Plunge by 32% on average since the beginning of the year.

The decline in the value of the shares was deeper, although the least, than the one experienced by the American Nasdaq index, which fell about 30.5% for the same period, and much less than the decline experienced by the S&P500 index since the beginning of the year - about 59%.

Shares of prominent gaming companies (photo: Walla! system, no)

Done with the corona virus

The return of the world's economies to normal, and with it the return to schools and work in offices, sharply decreased the demand for games, especially online ones, and led investors to wait and examine which of the companies manages to present the success of its activities in its financial statements, without the black swan effect.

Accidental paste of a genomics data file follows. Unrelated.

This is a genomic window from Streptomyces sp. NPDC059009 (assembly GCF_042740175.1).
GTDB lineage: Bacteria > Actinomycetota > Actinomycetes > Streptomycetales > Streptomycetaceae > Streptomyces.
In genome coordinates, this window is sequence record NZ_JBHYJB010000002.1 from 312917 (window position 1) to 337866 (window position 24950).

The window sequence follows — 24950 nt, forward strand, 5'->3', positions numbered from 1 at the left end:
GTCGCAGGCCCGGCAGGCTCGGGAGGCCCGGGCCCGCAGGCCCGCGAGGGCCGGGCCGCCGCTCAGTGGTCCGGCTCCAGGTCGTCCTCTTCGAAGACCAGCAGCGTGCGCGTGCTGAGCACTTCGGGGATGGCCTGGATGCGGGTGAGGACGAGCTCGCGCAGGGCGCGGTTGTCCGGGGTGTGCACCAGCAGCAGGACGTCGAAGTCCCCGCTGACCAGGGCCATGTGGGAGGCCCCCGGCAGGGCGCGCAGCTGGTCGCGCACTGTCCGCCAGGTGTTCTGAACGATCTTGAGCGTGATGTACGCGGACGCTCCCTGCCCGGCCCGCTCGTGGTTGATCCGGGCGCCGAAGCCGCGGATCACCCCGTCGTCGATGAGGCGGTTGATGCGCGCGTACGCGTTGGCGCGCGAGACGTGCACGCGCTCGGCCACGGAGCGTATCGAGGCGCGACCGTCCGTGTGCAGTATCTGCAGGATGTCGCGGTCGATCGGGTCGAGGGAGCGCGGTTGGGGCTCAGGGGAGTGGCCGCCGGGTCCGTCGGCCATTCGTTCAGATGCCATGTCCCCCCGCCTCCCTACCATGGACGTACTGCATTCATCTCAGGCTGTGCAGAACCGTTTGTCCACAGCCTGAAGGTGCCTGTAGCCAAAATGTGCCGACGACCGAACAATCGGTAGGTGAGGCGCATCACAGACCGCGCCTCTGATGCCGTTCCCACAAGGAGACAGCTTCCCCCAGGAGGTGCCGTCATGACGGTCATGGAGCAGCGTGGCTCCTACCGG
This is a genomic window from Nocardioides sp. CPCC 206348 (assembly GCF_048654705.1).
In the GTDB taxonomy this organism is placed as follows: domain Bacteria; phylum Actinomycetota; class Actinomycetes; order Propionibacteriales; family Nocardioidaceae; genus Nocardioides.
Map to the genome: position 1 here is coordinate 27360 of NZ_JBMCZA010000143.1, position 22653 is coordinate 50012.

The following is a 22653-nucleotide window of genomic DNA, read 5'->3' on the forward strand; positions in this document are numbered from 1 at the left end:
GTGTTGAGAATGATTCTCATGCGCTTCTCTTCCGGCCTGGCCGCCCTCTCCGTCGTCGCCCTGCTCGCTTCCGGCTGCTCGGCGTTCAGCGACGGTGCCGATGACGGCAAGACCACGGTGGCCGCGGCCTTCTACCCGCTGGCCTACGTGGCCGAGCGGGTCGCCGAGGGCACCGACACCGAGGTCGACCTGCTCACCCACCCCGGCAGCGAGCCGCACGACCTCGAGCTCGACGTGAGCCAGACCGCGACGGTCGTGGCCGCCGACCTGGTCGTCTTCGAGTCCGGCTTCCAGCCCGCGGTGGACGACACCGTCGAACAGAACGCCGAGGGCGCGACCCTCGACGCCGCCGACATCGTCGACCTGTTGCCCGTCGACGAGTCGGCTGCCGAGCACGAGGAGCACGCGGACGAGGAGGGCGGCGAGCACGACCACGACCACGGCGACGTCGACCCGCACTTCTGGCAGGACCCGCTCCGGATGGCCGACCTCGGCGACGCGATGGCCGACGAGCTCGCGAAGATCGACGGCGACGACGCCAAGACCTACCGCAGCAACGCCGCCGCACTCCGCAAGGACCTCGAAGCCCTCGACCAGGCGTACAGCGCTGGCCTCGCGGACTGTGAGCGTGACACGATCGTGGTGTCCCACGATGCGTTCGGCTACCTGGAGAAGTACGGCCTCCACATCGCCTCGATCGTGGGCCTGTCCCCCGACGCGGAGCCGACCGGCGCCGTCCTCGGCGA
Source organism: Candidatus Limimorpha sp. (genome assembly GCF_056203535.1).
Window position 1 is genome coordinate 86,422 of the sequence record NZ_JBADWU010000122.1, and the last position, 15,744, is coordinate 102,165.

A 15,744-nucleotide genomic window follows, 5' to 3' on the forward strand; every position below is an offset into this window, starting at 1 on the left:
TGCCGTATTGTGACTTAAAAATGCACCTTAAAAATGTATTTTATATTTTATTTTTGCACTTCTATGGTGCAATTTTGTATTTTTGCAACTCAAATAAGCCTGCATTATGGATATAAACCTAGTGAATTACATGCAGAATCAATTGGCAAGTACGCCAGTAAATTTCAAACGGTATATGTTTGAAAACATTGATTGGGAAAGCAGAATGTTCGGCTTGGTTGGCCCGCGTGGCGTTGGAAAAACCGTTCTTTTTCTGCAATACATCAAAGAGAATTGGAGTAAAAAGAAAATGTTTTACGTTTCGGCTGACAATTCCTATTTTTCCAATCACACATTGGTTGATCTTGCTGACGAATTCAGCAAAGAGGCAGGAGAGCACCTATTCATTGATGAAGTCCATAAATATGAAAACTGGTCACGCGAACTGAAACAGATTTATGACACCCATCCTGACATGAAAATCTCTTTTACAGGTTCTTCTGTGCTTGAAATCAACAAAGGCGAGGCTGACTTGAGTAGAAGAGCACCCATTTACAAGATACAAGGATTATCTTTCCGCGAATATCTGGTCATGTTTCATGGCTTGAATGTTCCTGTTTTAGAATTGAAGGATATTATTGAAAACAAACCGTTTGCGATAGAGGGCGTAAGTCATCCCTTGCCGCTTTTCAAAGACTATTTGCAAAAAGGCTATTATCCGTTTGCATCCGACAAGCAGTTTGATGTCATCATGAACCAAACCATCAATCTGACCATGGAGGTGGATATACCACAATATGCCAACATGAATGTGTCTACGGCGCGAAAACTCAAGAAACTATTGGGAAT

Tejas Desai, a research analyst at the American ETF company Global X, explains: "Inputs have started to return to travel to offices and back to normal and have made the year 2022 challenging, at least so far, for the gaming companies.

Along with the return to normal, the field is also facing the challenges of problems in the supply chain, and shortages in semiconductors, which continue to cloud hardware sales in gaming as well. In the mobile sector, however, it is already possible to see about 30% more spending per user per week compared to pre-pandemic levels, and the sector is expected to lead spending on games with about 60% of them on mobile until the end 2022.

On the other hand, other economic challenges such as inflation and the increase in tariffs seem to provide a tailwind for consumer technology, including the world of gaming.

It should also be remembered that we are before the holiday season, and this will drive the pace of purchases - also into the world of gaming.